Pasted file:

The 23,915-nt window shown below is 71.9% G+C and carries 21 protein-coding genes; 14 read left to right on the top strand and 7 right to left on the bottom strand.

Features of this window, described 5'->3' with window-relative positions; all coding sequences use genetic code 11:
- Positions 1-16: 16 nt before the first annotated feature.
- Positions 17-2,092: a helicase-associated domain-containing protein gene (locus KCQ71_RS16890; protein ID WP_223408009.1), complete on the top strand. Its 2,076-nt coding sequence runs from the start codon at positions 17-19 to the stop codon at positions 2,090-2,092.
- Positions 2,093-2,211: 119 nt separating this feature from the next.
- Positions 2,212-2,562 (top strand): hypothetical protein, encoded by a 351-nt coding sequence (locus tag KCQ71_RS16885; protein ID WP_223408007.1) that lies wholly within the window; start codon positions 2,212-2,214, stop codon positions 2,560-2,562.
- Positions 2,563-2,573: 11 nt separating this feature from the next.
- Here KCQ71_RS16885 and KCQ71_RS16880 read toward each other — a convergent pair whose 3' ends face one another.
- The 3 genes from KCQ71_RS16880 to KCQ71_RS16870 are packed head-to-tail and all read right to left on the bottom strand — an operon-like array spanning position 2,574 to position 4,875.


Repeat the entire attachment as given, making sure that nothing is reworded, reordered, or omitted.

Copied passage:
The 23,915-nt window shown below is 71.9% G+C and carries 21 protein-coding genes; 14 read left to right on the top strand and 7 right to left on the bottom strand.

Features of this window, described 5'->3' with window-relative positions; all coding sequences use genetic code 11:
- Positions 1-16: 16 nt before the first annotated feature.
- Positions 17-2,092: a helicase-associated domain-containing protein gene (locus KCQ71_RS16890; protein ID WP_223408009.1), complete on the top strand. Its 2,076-nt coding sequence runs from the start codon at positions 17-19 to the stop codon at positions 2,090-2,092.
- Positions 2,093-2,211: 119 nt separating this feature from the next.
- Positions 2,212-2,562 (top strand): hypothetical protein, encoded by a 351-nt coding sequence (locus tag KCQ71_RS16885; protein ID WP_223408007.1) that lies wholly within the window; start codon positions 2,212-2,214, stop codon positions 2,560-2,562.
- Positions 2,563-2,573: 11 nt separating this feature from the next.
- Here KCQ71_RS16885 and KCQ71_RS16880 read toward each other — a convergent pair whose 3' ends face one another.
- The 3 genes from KCQ71_RS16880 to KCQ71_RS16870 are packed head-to-tail and all read right to left on the bottom strand — an operon-like array spanning position 2,574 to position 4,875.